They come at night. Mostly.The raspberries, that is. In the darkness before dawn, I can hear my youngest son flapping his lips and practising that most amusing of sounds: the raspberry.It is sunrise, and sonrise. The beauty of the dawn is only accentuated by Xiaolong's raspberries.The image is from sunset, in Nevada. It's fair to say that I love the beauty of Nevada, but that the human settlements are some of the worst eyesores I have ever experienced. Never has the contrast between natural beauty and artificial monstrosity been so marked.I looked past the human settlement, and enjoyed the sunset over the (distant) mountains. I was tempted to blow a raspberry.Toodlepip,Hobbes
Welcome to the state of deserts and strip malls, but London is far more depressing in different ways imo. :DI still have no idea what you mean with raspberries btw.
Going to London feels, to me, like walking through a history book. So much in my country that is significant has happened in London, and it is all around you to see. It is a "world city", with all that is good and bad along with it, but it is a very special place. There is so much life in London that I simply cannot comprehend it - to me, Oxford is a "big city", and London, when I go there, is something otherworldly. A Megacityone. Yet, the centuries make themselves heard - all the way back to William the Conquerors fortress that started it all (the Tower of London).Nevada, by comparison, seems to me like the land that civilisation has foresaken. I was in Lake Tahoe - the lake itself (i.e., the water) is beautiful, and yet it is surrounded by so much that I found uncomfortable and ungainly. I was happy to leave; the 3,000-person conference (NIPS) that I attended seemed to be in agreement with me: the delegates complained so much about Nevada that the conference has broken its contract with the venue, and will instead move to Montreal for next year.I heartily recommend the Wikipedia page on the subject, and especially for the video, to learn of the timeless classic that is the raspberry. I'd love to know what this is called in your culture, as I have observed that children from all cultures know how to make this sound. :)Toodlepip,Hobbes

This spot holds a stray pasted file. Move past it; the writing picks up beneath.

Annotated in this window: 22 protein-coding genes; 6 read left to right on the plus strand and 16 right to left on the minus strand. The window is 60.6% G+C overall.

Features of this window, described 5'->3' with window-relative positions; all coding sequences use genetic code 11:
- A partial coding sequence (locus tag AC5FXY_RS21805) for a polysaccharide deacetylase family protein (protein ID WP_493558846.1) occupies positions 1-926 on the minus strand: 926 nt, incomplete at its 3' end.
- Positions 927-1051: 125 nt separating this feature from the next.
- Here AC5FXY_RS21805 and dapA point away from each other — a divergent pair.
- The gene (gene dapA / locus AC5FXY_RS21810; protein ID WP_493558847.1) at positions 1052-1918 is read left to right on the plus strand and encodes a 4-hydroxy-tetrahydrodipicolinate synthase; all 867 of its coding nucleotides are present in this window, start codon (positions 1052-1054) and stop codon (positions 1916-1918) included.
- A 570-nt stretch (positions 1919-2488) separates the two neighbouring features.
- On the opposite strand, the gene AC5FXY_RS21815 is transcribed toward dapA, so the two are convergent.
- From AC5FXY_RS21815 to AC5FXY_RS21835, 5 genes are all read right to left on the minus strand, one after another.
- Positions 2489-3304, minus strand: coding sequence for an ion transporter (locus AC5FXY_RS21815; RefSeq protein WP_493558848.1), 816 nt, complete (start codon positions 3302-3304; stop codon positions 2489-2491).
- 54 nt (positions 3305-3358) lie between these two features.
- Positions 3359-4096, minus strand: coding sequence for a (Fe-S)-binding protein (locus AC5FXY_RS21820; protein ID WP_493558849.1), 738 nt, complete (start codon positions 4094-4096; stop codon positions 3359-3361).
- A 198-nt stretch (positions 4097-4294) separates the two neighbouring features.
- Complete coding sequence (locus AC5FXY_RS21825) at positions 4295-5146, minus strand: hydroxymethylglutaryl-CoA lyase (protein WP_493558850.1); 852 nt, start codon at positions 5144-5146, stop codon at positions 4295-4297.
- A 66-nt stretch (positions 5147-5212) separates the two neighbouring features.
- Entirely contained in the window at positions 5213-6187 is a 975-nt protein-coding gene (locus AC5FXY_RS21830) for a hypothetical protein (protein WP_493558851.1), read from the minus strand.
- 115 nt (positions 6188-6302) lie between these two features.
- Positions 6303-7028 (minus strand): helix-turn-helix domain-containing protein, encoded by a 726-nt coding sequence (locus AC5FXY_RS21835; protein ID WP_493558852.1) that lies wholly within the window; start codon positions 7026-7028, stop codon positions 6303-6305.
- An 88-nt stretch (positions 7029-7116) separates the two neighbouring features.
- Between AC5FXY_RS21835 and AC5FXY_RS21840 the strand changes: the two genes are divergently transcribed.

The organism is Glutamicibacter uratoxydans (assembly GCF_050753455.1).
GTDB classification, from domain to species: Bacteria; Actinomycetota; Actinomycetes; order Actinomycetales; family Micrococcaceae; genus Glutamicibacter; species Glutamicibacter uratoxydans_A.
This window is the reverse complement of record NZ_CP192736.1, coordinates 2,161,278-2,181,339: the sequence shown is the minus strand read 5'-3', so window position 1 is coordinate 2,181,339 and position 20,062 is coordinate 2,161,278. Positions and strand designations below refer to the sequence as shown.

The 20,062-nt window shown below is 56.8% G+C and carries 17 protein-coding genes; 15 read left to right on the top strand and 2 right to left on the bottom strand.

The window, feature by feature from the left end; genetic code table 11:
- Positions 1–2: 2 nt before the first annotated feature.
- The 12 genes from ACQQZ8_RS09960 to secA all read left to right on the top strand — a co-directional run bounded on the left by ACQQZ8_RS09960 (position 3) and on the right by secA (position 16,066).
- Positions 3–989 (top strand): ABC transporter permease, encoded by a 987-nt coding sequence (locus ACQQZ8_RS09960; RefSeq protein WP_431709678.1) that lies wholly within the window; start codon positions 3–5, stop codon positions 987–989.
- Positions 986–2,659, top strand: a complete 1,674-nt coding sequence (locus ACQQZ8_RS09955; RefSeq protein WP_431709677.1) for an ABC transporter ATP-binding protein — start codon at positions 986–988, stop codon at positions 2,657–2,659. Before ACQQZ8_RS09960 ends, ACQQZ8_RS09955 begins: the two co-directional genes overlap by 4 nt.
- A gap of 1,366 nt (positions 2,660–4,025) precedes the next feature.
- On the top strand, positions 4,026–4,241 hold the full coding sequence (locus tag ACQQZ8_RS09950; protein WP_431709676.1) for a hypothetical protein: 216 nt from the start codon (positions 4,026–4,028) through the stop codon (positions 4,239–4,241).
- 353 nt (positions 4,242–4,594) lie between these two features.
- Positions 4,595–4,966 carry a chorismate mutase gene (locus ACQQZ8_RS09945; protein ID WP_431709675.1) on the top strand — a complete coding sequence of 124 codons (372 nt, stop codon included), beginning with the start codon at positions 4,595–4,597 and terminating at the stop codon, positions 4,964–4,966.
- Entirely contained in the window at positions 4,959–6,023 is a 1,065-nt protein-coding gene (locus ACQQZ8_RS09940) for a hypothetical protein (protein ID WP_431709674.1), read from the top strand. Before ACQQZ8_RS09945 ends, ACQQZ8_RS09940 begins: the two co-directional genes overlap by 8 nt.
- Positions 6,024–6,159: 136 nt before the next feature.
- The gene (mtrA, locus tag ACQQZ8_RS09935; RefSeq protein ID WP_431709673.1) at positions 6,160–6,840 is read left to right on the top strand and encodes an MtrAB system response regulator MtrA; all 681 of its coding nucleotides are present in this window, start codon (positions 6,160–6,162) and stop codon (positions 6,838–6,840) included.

Thanks for the explanation. I don't think there is a specific word for it in German.Given that you find Nevada to be "uncomfortable and ungainly", I'm surprised that you don't seem to have major complaints about China, but perhaps a readily available, wide variety of pu erh and other teas makes up for some of the shortcomings. :D
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